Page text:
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12 April 2010

On this day in history: Galileo interrogated by the Inquisition, 1633

Following the publication of Dialogue Concerning the Two Chief World Systems, the Inquisition summoned Galileo Galilei to Rome for interrogation. Galileo had managed to alienate Pope Urban VIII by ridiculing Urban's geocentric opinions in the Dialogue, ending the protection that the Pontiff had previously given to Galileo. The insult was probably unintentional but it was enough for the Pope to allow the Inquisition to effectively charge Galileo with heresy. They charged him with promoting the Copernican idea that the Earth orbited the Sun, rather than being the centre of the Universe as per the orthodox geocentric view.

The interrogation began on 12th April, 1633, and lasted for until the 30th April. During the questioning, Galileo was detained in the Inquisition's building, albeit in luxurious apartments. Following a plea bargain where Galileo would recant some of his claims in return for a more lenient sentence, the Church officials sentenced him to house arrest, under which he remained for the rest of his life.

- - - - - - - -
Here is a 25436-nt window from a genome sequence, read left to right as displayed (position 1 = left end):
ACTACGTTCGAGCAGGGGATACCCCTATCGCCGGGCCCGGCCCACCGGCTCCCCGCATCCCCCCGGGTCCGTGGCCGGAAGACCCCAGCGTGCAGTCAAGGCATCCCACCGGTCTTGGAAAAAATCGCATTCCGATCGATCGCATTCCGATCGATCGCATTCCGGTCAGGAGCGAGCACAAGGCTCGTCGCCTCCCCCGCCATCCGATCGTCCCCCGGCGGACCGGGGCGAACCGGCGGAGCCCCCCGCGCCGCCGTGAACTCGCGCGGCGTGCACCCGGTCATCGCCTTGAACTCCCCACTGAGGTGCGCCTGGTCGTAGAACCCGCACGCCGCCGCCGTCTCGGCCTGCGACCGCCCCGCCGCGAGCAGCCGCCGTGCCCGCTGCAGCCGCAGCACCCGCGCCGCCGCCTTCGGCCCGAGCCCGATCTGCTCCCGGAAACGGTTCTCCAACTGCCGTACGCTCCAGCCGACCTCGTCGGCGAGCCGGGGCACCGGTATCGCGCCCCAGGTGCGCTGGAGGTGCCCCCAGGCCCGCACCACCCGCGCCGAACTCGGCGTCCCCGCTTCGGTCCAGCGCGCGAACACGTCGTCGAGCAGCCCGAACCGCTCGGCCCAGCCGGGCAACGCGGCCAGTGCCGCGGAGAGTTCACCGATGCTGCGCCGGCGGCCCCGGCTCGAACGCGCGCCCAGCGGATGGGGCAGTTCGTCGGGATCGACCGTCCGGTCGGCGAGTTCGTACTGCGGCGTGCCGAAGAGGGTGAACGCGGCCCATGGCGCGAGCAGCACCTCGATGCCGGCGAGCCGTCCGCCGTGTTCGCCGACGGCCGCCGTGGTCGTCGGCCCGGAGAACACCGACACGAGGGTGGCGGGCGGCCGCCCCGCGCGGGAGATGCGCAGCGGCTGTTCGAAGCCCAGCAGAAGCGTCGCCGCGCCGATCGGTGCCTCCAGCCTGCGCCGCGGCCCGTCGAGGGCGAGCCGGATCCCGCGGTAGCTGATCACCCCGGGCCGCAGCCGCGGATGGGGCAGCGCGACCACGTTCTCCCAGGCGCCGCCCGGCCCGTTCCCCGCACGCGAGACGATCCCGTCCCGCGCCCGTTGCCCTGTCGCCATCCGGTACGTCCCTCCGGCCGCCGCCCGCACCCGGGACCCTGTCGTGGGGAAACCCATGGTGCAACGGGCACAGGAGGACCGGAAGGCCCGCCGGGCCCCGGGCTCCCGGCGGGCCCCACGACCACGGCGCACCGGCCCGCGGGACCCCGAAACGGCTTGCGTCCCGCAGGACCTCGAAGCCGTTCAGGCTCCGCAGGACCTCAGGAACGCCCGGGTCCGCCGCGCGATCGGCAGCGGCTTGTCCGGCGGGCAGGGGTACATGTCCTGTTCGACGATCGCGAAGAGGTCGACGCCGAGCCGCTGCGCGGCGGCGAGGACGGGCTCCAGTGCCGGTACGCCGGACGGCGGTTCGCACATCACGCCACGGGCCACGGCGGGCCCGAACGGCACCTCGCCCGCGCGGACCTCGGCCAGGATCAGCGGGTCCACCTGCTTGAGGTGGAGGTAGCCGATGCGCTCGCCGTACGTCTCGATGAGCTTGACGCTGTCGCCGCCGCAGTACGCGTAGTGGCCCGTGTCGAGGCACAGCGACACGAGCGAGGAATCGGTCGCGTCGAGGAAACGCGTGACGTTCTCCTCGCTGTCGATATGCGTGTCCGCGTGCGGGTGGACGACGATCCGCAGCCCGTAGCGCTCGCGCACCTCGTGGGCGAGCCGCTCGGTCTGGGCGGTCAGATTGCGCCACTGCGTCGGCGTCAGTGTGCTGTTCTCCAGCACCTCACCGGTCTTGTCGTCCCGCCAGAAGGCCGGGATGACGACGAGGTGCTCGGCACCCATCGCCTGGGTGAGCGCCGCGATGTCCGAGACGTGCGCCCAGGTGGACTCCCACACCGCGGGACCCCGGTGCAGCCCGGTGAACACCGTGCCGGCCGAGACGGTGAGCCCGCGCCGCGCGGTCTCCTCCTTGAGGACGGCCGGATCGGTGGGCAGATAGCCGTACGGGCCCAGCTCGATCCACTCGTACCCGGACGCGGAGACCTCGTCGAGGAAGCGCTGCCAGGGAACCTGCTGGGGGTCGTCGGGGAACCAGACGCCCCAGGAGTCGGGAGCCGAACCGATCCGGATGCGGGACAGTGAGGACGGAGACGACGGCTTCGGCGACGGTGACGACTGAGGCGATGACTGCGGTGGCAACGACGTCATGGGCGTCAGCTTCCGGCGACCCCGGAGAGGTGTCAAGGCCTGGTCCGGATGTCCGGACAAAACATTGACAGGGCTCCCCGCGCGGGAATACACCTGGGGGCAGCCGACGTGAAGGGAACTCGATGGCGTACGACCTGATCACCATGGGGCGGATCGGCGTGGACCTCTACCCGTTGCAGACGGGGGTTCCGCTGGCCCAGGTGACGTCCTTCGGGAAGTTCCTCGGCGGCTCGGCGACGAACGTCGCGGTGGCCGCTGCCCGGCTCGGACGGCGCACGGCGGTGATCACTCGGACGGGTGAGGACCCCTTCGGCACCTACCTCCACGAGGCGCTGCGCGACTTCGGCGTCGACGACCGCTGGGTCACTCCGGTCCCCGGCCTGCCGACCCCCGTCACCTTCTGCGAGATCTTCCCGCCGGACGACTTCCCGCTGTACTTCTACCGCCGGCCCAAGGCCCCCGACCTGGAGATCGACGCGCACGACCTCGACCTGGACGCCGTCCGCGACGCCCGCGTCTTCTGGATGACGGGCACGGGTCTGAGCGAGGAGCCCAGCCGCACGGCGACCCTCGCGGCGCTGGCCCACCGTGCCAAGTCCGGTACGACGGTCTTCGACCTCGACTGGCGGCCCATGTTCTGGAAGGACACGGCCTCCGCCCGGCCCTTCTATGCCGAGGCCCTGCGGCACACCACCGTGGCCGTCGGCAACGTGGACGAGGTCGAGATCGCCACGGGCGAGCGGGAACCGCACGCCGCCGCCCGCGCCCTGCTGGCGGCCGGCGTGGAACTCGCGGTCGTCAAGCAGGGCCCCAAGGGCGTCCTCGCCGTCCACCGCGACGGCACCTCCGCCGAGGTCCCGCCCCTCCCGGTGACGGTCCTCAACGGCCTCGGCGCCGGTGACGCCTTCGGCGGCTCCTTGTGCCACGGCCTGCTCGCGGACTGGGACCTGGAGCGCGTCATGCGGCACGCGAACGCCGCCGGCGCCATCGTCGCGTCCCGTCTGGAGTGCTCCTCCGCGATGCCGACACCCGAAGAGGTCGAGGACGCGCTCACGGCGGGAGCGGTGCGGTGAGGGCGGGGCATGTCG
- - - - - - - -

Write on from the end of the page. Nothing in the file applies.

To learn more about Galileo see the Galileo Project website at Rice University.

Related posts
Foundation stone of Royal Greenwich Observatory laid: 10th August 1675
Neptune discovered: 23rd September 1846
Pluto discovered: 18th February 1930


Amit said...

I am quite interesting in this topic hope you will elaborate more on it in future posts.

Isabelle said...

This topic is a fascinating one. The theme of power and the church is one that persists even today. It is great to have this information available for use in my history class. Thanks for the everyday info!

Unknown said...

A: I may well return to it at some stage.

I: My pleasure. I often think that too much is made of the church's resistance to science, but as you said, it is about power rather than truth.